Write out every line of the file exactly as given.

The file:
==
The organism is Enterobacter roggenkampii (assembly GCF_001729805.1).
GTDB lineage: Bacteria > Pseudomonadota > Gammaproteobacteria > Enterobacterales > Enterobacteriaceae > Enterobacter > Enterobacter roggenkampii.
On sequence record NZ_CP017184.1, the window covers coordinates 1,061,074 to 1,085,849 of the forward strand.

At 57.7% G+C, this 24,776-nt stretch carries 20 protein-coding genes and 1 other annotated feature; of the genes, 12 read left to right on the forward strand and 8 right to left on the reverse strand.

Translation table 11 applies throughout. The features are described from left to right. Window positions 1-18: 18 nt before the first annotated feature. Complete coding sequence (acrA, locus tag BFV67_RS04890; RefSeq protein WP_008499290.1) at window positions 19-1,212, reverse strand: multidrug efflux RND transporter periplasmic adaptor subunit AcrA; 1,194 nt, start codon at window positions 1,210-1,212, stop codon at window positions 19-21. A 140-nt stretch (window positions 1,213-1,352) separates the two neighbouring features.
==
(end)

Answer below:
The organism is Enterobacter roggenkampii (assembly GCF_001729805.1).
GTDB lineage: Bacteria > Pseudomonadota > Gammaproteobacteria > Enterobacterales > Enterobacteriaceae > Enterobacter > Enterobacter roggenkampii.
On sequence record NZ_CP017184.1, the window covers coordinates 1,061,074 to 1,085,849 of the forward strand.

At 57.7% G+C, this 24,776-nt stretch carries 20 protein-coding genes and 1 other annotated feature; of the genes, 12 read left to right on the forward strand and 8 right to left on the reverse strand.

Translation table 11 applies throughout. The features are described from left to right. Window positions 1-18: 18 nt before the first annotated feature. Complete coding sequence (acrA, locus tag BFV67_RS04890; RefSeq protein WP_008499290.1) at window positions 19-1,212, reverse strand: multidrug efflux RND transporter periplasmic adaptor subunit AcrA; 1,194 nt, start codon at window positions 1,210-1,212, stop codon at window positions 19-21. A 140-nt stretch (window positions 1,213-1,352) separates the two neighbouring features.